Lakers/Spurs: I Can Get Used to This

Darius Soriano —  February 8, 2010

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It’s a simple word that has a vast meaning.  It’s what creates a dynamic where the whole is greater than the sum of the parts.  And in basketball, it results in a beautiful style of play where no one player is king, but all players make an impact.  That’s what we’re seeing from the Lakers and it’s something that I (and I’m sure every other Laker fan) can get used to.

On a night where Kobe missed his second consecutive game and Andrew Bynum was out for his sixth consecutive quarter, the Lakers are playing with less talent but with more togetherness.  Two games is an extremely small sample size, but oh what a two games.  Facing two teams that have traditionally been tough foes, the Lakers have two wins.

Once again, the credit can’t go to just one player and we can’t identify a single play that was the difference in this game.  It was a total team effort and one where the contributions from every player that saw meaningful minutes added up to a double digit victory and tacos for the home fans.  But if we’re going to give out credit, let’s start down low and then work our way out (just like our offense – it just works best).  Pau Gasol was just tremendous.  I don’t care that he missed some easy ones.  The fact that he was even in position to miss those easy ones was an indicator of the work that he was doing to establish position and skill he possesses to get himself a good shot.  Plus, when he’s doing all the other things that he can do to affect a game, I’ll take some missed shots. He didn’t miss ’em all though.  21 points, 19 rebounds, 8 assists, and 5 blocks for the big Spaniard.  That’s putting in work.  Add to that Tim Duncan needing 17 shots to get his 16 points (no FT’s!) and give me more of that Pau, missed shots and all.

Then there was Odom doing his “I’m in complete control of this game with the ball in my hands” thing.  Another double-double for my favorite lefty (16 and 10) with 3 dimes (could have been more if Pau had made some of those bunnies or didn’t get fouled on a couple of others) and too many to count rebound turned fast breaks for LO.  Tonight, we all saw the Odom that I thought was a can’t lose player when he was a FA this off-season.  I really can’t say enough about the way that Odom pushed the ball against the slow-to-change-ends bigs of the Spurs while also making the right reads with the ball – choosing to either force the action or set up in the half court.  And since we’re talking front court players, Artest continues to play the all around, two way game that Lakers fans (and Phil Jackson, I’m sure) were hoping to see when we acquired ol’ crazy pills.  A nice and tidy line of 16/5/4 for Ron and more of his trademark take no prisoners defense on Richard Jefferson (who by the way started oh fer 7 and ended up with 9 points on as many shots).

But this game wasn’t just about our bigs; the guards chipped in their fair share as well.  Derek Fisher has earned much of the (when it’s fair minded) criticism he’s gotten this season.  But tonight he played a controlled game by taking the shots that were there for him and making them.  You can call it coincidence, but in the last two games – games that Kobe has been out – Fisher has had two of his better games all season and really stepped up to fill the void in leadership by playing steady and even more calm than normal.  There will be fans that will still want more from Fish or will call this game fluky but I think he’s been playing well and I am happy for a player that I respect a great deal.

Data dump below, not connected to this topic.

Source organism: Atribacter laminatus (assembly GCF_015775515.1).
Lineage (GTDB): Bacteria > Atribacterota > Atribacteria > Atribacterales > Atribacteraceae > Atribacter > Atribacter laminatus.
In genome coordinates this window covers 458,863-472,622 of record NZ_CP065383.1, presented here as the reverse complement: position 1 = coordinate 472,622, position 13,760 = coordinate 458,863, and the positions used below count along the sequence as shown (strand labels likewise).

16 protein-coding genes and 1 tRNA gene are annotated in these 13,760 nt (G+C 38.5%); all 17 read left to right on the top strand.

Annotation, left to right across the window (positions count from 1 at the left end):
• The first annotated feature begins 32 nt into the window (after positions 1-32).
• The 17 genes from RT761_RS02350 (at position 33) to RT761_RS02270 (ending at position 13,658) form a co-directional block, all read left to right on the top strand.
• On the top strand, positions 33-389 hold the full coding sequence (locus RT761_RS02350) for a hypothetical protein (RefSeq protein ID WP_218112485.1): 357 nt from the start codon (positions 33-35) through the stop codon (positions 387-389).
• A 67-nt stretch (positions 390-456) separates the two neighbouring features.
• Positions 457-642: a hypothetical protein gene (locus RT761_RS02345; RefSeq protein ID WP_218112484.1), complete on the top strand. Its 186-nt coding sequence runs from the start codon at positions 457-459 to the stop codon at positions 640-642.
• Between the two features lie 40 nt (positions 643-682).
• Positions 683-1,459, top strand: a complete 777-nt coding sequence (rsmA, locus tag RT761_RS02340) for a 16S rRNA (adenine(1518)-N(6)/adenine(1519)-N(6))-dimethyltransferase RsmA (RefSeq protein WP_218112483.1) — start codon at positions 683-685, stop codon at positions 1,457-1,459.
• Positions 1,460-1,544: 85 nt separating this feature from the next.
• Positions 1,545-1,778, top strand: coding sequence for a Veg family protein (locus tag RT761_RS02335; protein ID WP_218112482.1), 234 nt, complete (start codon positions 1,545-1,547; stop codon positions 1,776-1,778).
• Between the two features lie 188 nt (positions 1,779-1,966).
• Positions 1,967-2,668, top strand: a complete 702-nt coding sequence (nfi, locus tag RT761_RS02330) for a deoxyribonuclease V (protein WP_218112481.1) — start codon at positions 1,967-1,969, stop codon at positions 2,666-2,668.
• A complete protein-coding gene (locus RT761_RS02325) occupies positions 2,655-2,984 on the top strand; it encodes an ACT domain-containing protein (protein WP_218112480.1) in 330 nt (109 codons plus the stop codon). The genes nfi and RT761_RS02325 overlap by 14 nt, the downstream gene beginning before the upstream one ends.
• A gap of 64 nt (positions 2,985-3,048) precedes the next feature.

But, just as with our bigs the credit doled out to our backcourt must also be spread out.  Shannon Brown got the start in Kobe’s place and he filled in admirably.  WOW may not have shot well, but he made a big 3 when the Spurs were making a run and converted an alley oop dunk to open the 2nd half that really got the crowd and the team going.  But, the really solid game(s) were had by Farmar and Sasha.  Farmar really is putting together some good performances of late.  He’s found his groove on offense (still too many P&R’s for my taste, but those are the plays that allow him to get into the lane and create separation for his jumper) and is playing better defense.  Nothing all world about his D, but just solid position defense that was highlighted by an end of the first half stop against Parker where Tony waived off the Duncan screen and tried to cross over Jordan only to have Farmar stick with him, make him reverse his dribble, and then forcing Parker lose his handle when Jordan pressured him.  Overall, I like what Jordan is doing.  Last, but not least, we had a Machine sighting.  Sasha continues to lobby for more minutes (the Boston game aside) by playing under control, making the shots that are available to him, and playing hard in his limited minutes.  He’s still fouling a bit too much, but he’s aggressive on defense so fouls are going to come.

Overall, this was another very good win from our guys.  When the game started and Tony Parker was going crazy and the Spurs put up a 34 spot in the first 12 minutes, I thought this might be a long night.  But the Lakers defense tightened, we started to push the ball and the game started to turn.  And as the game developed, every Spurs run was answered and the game was in control for the entire second half.  Against a solid opponent – one at full health – I couldn’t have asked for a better performance from our team.  The teamwork shined tonight and that is something that I can get used to.

Darius Soriano

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